- Tapa blanda: 432 páginas
- Editor: Lulu.com (5 de septiembre de 2012)
- Idioma: Inglés
- ISBN-10: 1300149310
- ISBN-13: 978-1300149316
- Valoración media de los clientes: Sé el primero en opinar sobre este producto
- Clasificación en los más vendidos de Amazon: nº298.405 en Libros en idiomas extranjeros (Ver el Top 100 en Libros en idiomas extranjeros)
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Real World Java EE Patterns-Rethinking Best Practices (Inglés) Tapa blanda – 5 sep 2012
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Real World Java EE Patterns - Rethinking Best Practices (http://realworldpatterns.com) discusses patterns and best practices in a structured way, with code from real world projects. The rewritten and re-edited version of this book covers: an introduction into the core principles and APIs of Java EE 6, principles of transactions, isolation levels, CAP and BASE, remoting, pragmatic modularization and structure of Java EE applications, discussion of superfluous patterns and outdated best practices, patterns for domain driven and service oriented components, custom scopes, asynchronous processing and parallelization, real time HTTP events, schedulers, REST optimizations, plugins and monitoring tools, and fully functional JCA 1.6 implementation. Real World Java EE Patterns--Rethinking Best Practices will not only help experienced developers and architects to write concise code, but especially help you to shrink the codebase to unbelievably small sizes :-).
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- if are junior or less experienced developer, make it 4 starts (because you won't get like 50% of the book)
- if you are senior developer or architect, make it 5 stars (if you worked with previous J2EE versions and now working with Java EE, it's just must read)
- if you buy kndle version, make it 3 stars LESS (because it's rubbish, see bottom of this review)
Now, about the book. This book is set of various Java EE patterns and it rethinks fundamental ways how Java EE applications are developed. Book explains why some older patterns are discouraged now, or at least why there is no such need to use them anymore. Then book introduces plenty of new patterns, some are pretty cool - for example those that use interceptors in situations I would've never thinked of. And last, but not least, book describes plenty of migration strategies, like for example how to migrate EJB2 to EJB3 or how to migrate Guice/Spring DI components to EJB3.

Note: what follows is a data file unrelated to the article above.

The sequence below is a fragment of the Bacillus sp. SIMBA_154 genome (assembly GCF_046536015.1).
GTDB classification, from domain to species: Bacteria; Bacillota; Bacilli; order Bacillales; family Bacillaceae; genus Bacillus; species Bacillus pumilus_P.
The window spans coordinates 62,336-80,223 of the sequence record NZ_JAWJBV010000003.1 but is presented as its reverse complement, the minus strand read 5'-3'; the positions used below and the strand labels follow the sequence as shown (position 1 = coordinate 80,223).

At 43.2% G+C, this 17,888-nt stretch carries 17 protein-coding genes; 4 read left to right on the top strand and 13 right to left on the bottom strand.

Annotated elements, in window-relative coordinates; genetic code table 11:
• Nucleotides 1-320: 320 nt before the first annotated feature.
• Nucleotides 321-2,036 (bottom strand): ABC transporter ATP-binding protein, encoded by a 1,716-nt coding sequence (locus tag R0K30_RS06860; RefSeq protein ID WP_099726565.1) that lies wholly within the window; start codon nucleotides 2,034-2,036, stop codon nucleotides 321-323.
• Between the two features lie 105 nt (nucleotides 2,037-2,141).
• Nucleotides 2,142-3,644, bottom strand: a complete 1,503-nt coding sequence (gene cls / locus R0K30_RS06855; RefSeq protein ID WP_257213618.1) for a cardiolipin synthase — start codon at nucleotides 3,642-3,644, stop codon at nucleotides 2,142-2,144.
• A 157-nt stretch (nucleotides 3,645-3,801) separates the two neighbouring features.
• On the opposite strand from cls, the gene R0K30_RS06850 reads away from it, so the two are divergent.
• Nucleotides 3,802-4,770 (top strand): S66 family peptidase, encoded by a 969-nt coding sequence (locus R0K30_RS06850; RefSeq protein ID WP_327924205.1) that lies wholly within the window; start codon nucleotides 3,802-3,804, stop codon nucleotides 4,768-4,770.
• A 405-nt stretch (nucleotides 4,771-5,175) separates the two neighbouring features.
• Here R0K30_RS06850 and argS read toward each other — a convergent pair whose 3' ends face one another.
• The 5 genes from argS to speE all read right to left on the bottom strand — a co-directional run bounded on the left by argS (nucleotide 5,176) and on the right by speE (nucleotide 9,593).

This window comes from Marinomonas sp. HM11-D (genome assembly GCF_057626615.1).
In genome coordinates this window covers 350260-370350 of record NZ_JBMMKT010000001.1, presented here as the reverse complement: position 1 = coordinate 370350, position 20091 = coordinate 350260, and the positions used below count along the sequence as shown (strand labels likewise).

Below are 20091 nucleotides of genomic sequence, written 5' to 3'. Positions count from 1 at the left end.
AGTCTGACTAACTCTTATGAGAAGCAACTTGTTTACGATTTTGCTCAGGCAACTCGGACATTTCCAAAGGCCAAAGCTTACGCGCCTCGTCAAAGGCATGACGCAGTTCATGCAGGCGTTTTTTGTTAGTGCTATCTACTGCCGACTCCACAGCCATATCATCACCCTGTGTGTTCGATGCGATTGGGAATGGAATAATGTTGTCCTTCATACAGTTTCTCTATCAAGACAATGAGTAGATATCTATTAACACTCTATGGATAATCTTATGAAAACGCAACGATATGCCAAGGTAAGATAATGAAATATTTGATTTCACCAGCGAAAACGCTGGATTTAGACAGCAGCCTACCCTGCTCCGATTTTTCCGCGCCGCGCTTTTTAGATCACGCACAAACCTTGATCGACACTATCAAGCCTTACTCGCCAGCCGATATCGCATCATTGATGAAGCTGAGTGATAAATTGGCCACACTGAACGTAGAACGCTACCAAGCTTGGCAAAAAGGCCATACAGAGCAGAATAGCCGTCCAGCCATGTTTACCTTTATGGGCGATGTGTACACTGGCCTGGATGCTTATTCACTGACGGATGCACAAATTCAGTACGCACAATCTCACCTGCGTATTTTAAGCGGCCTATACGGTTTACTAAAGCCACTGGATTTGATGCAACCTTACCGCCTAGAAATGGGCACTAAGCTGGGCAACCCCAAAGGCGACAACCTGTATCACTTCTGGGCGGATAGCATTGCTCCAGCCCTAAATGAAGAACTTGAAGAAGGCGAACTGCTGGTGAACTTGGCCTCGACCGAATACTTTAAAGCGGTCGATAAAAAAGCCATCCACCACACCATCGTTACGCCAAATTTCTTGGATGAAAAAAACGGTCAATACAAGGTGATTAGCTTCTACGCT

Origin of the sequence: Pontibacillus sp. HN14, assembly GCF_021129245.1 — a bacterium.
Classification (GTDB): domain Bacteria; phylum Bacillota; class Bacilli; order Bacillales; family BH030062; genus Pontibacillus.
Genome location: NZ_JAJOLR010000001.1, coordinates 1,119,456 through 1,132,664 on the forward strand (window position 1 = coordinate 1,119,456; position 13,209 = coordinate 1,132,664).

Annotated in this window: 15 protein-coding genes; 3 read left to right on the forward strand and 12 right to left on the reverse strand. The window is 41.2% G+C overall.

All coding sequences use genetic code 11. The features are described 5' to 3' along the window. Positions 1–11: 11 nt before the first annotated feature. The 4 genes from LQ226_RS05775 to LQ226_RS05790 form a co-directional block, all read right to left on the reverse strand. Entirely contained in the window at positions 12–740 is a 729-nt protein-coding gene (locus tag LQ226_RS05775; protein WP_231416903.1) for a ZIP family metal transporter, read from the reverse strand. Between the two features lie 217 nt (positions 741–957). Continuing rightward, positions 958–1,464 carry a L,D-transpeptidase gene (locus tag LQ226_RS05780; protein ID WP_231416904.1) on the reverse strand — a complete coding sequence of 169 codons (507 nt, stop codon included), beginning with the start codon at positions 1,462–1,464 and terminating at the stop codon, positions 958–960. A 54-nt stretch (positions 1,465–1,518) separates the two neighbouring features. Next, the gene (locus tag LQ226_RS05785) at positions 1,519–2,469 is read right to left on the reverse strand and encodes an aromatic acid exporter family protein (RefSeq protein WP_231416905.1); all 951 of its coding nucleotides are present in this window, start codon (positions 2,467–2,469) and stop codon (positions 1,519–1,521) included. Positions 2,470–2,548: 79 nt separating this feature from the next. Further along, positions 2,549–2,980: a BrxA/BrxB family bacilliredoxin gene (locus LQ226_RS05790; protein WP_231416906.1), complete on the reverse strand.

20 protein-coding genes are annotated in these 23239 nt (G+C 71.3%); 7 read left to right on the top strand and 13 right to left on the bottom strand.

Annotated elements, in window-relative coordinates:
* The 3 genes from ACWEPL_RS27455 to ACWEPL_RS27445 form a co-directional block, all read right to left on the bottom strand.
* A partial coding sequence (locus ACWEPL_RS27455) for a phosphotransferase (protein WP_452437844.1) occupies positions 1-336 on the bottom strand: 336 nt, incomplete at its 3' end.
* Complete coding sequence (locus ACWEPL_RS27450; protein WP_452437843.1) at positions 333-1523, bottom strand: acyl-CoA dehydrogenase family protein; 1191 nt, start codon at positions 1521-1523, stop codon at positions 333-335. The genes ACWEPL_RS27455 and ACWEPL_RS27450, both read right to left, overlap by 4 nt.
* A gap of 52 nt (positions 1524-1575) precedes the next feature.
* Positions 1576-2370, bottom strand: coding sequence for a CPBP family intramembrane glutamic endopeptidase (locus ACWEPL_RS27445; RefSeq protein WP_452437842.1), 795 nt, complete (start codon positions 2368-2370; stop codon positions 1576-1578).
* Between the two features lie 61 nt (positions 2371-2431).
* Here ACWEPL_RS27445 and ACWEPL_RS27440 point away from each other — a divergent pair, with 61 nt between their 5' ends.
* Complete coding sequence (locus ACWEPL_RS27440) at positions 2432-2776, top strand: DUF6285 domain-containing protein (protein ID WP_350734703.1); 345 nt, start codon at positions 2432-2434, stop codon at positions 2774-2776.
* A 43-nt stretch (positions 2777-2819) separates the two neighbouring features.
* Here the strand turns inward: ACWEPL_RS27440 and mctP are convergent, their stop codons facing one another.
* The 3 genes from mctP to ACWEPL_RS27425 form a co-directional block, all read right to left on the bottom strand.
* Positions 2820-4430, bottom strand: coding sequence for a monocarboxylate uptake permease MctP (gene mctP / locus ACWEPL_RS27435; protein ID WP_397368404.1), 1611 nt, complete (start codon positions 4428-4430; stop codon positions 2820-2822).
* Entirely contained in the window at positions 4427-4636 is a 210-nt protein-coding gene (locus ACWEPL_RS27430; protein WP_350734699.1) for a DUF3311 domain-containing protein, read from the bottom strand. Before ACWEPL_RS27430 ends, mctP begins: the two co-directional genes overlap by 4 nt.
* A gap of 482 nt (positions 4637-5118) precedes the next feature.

It's quite hard though. I don't remember all the patterns now and I think I didn't even get them all. But at least if I ever hear something similar, I know where to look.
Warning: don't buy kindle version. I believe Adam Bien put effort in formatting code, but in Kindle version it is completely unformatted. It's just complete unreadable rubbish :( Amazon should never sell kindle versions like this!
I don't agree with everything the author says. For example, when he talks about SOA implementations, he only mentions REST services, but I've found that SOAP services are a better option for many applications. But the book has encouraged me to question many of my assumptions about Java enterprise applications, and I'm learning a tremendous amount.
It was amusing to see Spring and Guice referred to as legacy technologies now that Java EE 6 has arrived. I think this was mentioned only twice. This book is still very useful to Spring (and maybe Guice) developers since the programming model is practically the same as Java EE 6, and it is a book on design patterns.
This book is self published, and you can tell. There are some spelling mistakes, awkward grammar (the author is German), formatting issues, etc. The book was edited, but probably not by a technical person, so they left some things as-is because they didn't understand it. Since I found this book so helpful, these issues didn't really bother me. I just wish I would have highlighted each issue while reading so that I could mail it back to the author and have him send me a second edition for free.
On the negative side, I would mention rather frivolous use of technical words and English language in general, which complicates understanding. For example, the word "entity" is used in various meanings, sometimes for database row, sometimes for Java object. Or what could that mean: "Hence it is often used as a separation strategy to build independent design and developer teams" (p 71)? Such an inacurate language is acceptable in architectural meetings, where everybody is sleeping, but not in a textbook. The author should be more careful about his language.
The patterns are really practical. I have applied many of the patterns from this book in my applications, I also found I intuitively used a very similar approach on my own so some of them are very natural to me.
I'd give it 5 stars for the content alone.
The editiorial side of the kindle edition of the book is rather poor: there's a lot of linguistic errors, the code formatting makes its comprehension harder. Therefore 4 in overall.
I recommend it to JEE developers and junior architects.